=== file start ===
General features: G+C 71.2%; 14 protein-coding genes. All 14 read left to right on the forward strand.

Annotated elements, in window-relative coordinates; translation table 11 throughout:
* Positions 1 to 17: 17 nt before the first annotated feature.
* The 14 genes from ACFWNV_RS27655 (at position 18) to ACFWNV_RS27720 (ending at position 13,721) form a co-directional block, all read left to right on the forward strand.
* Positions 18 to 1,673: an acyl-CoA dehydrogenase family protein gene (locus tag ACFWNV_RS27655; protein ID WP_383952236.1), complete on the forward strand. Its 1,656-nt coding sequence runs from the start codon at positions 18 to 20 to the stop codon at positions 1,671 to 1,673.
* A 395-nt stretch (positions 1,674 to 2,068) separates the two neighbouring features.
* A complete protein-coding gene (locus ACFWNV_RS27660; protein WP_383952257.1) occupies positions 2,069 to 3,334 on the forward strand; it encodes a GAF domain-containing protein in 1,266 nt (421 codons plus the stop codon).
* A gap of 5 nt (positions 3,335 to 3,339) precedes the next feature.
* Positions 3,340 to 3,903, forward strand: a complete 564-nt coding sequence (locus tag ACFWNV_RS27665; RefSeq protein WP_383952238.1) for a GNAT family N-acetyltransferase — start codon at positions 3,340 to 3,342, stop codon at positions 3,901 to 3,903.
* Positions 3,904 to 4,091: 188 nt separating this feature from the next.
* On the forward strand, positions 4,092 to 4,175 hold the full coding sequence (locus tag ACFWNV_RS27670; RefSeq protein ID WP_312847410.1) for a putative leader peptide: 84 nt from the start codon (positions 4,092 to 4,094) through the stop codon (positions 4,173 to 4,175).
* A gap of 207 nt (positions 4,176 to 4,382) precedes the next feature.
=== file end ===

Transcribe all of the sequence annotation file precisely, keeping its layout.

General features: G+C 71.2%; 14 protein-coding genes. All 14 read left to right on the forward strand.

Annotated elements, in window-relative coordinates; translation table 11 throughout:
* Positions 1 to 17: 17 nt before the first annotated feature.
* The 14 genes from ACFWNV_RS27655 (at position 18) to ACFWNV_RS27720 (ending at position 13,721) form a co-directional block, all read left to right on the forward strand.
* Positions 18 to 1,673: an acyl-CoA dehydrogenase family protein gene (locus tag ACFWNV_RS27655; protein ID WP_383952236.1), complete on the forward strand. Its 1,656-nt coding sequence runs from the start codon at positions 18 to 20 to the stop codon at positions 1,671 to 1,673.
* A 395-nt stretch (positions 1,674 to 2,068) separates the two neighbouring features.
* A complete protein-coding gene (locus ACFWNV_RS27660; protein WP_383952257.1) occupies positions 2,069 to 3,334 on the forward strand; it encodes a GAF domain-containing protein in 1,266 nt (421 codons plus the stop codon).
* A gap of 5 nt (positions 3,335 to 3,339) precedes the next feature.
* Positions 3,340 to 3,903, forward strand: a complete 564-nt coding sequence (locus tag ACFWNV_RS27665; RefSeq protein WP_383952238.1) for a GNAT family N-acetyltransferase — start codon at positions 3,340 to 3,342, stop codon at positions 3,901 to 3,903.
* Positions 3,904 to 4,091: 188 nt separating this feature from the next.
* On the forward strand, positions 4,092 to 4,175 hold the full coding sequence (locus tag ACFWNV_RS27670; RefSeq protein ID WP_312847410.1) for a putative leader peptide: 84 nt from the start codon (positions 4,092 to 4,094) through the stop codon (positions 4,173 to 4,175).
* A gap of 207 nt (positions 4,176 to 4,382) precedes the next feature.